It was 1 a.m. July 13, 1984, when Michael Radelet made the decision to publicly denounce the death penalty. He’d just said goodbye to David Washington, a convicted triple-murderer who died in the electric chair six hours later. As he accompanied Washington’s wife and daughters out of the Florida State Prison’s death row, their pleas echoed.
“They just kept crying, ‘Please don’t kill my Daddy,’” recalls Radelet, a CU Boulder sociology professor. “That’s when I first came to realize that in many ways, the death penalty punishes the family and society as much as the inmate.”
Radelet’s research, dating to the 1970s, was among the first to show innocent people sometimes get executed and that race plays a key role in determining who lands on death row. Through 50 “last visits” with inmates (including infamous serial killer Ted Bundy) in the hours before their execution, he has also illuminated life inside death row and the toll capital punishment leaves behind.
Twelve years before Washington’s execution, the U.S. Supreme Court ruled that death penalty statutes as written in most states failed to provide clear standards on who got the death penalty and what constituted “cruel and unusual punishment” and were, thus, unconstitutional.
“A number of people thought we would never see another execution again in the United States,” recalls Radelet, a CU faculty member since 2001.
But soon, states began to recraft their statutes to try to meet the court’s objections, and the death penalty was revived.
According to a data set Radelet has compiled, executioners have put 1,532 people to death since in the U.S., including 17 in 2020 alone — 10 under the direction of the federal government. Today there are 2,500 people on America’s death rows.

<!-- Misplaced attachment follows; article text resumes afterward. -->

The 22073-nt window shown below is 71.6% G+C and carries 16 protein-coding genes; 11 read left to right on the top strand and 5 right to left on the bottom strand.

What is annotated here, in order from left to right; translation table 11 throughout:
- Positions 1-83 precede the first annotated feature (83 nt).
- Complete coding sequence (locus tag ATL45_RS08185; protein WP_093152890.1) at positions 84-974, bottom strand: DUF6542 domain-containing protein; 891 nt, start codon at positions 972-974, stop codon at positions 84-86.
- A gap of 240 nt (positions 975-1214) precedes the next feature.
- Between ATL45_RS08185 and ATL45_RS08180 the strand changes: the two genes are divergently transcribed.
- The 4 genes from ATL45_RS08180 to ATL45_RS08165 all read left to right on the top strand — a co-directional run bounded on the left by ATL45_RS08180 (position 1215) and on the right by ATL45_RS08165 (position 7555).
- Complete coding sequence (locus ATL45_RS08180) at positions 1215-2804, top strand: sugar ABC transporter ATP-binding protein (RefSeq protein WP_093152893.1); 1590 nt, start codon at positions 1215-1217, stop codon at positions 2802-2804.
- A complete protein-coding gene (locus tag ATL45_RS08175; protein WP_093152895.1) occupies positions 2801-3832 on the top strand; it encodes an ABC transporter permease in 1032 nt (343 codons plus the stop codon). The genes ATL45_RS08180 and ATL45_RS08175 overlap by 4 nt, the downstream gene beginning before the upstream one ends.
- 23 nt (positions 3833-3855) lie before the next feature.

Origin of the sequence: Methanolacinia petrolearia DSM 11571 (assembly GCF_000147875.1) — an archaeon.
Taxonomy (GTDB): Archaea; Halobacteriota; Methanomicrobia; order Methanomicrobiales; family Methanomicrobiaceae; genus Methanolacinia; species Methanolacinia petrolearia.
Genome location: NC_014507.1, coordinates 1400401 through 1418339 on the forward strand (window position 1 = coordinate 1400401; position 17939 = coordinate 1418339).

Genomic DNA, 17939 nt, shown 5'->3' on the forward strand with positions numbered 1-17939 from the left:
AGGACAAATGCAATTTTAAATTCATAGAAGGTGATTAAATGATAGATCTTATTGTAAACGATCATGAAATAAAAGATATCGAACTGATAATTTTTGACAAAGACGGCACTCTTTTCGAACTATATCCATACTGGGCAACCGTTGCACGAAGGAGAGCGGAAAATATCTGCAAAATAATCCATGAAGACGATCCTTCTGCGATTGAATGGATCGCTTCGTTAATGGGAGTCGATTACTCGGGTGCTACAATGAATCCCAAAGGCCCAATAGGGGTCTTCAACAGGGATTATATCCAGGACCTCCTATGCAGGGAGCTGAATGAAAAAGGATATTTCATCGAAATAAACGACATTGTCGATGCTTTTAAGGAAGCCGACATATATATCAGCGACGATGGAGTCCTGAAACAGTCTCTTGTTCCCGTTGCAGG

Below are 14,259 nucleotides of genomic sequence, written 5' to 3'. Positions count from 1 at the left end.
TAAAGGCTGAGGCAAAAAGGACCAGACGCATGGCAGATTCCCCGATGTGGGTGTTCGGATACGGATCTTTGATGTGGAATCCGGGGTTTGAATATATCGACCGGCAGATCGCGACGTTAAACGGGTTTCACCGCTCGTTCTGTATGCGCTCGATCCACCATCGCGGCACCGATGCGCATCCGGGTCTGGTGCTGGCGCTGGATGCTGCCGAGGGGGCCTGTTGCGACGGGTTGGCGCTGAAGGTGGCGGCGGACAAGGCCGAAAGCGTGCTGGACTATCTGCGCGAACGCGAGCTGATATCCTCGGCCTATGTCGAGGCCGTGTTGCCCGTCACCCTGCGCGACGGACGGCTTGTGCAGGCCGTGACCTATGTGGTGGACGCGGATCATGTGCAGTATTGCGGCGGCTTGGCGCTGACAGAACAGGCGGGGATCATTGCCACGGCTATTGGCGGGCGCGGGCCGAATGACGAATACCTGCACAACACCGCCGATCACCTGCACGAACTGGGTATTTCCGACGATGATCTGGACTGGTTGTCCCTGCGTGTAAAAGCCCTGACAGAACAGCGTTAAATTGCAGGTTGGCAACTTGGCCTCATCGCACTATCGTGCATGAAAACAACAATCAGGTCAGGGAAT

At least 185 wrongly convicted people have been exonerated after being sentenced to death. And, according to his own research originally published in 1987, at least 23 innocent people were executed in the U.S. between 1905 and 1974.
Then, there is the race issue.
Since 1981, when Radelet first showed that those accused of murdering white victims are more likely to be sentenced to death than those who murder Black victims, study after study has confirmed this finding. In one, Radelet found that cases with a white female victim were 10 times more likely to result in a death sentence than similar homicides with a male victim of color.
Thanks in part to Radelet’s 100 research papers and dozens of testimonies, lawmakers have begun to turn against the death penalty. This includes Colorado, which in 2020 became the 22nd state to abolish the death penalty.
His work has not gone unnoticed. The nation’s largest anti-death penalty organization recently honored Radelet for a lifetime of research examining the true societal costs of capital punishment.
“We are in a position to believe that many of us will see total abolition of the death penalty in our lifetimes.”
Radelet tuned in virtually, accepting the Death Penalty Focus Abolition Award with a statement that seemed impossible for so many years: “We are in a position to believe that many of us will see total abolition of the death penalty in our lifetimes,” he said.
In all, 10 U.S. states abolished the death penalty in the 2000s, and 142 countries have banned the practice. In 2019, California — home to the country’s largest death row — put a moratorium on capital punishment. And many believe President Joe Biden will, at minimum, commute existing federal death sentences to life.
Radelet, who retires from teaching this year, has played no small role in driving that progress.
Seated in his office, clutching a hand-written goodbye letter Bundy wrote to him before he went to the electric chair, Radelet likens his last visits to hospice work. In their final hours, he says, even a convicted murderer deserves the grace of a listening ear.
Some have accused him of sympathizing with criminals. He disagrees.
“You don’t oppose the death penalty because these guys are all great citizens. You oppose it because of what it does to society.”
Illustration by Emiliano Ponzi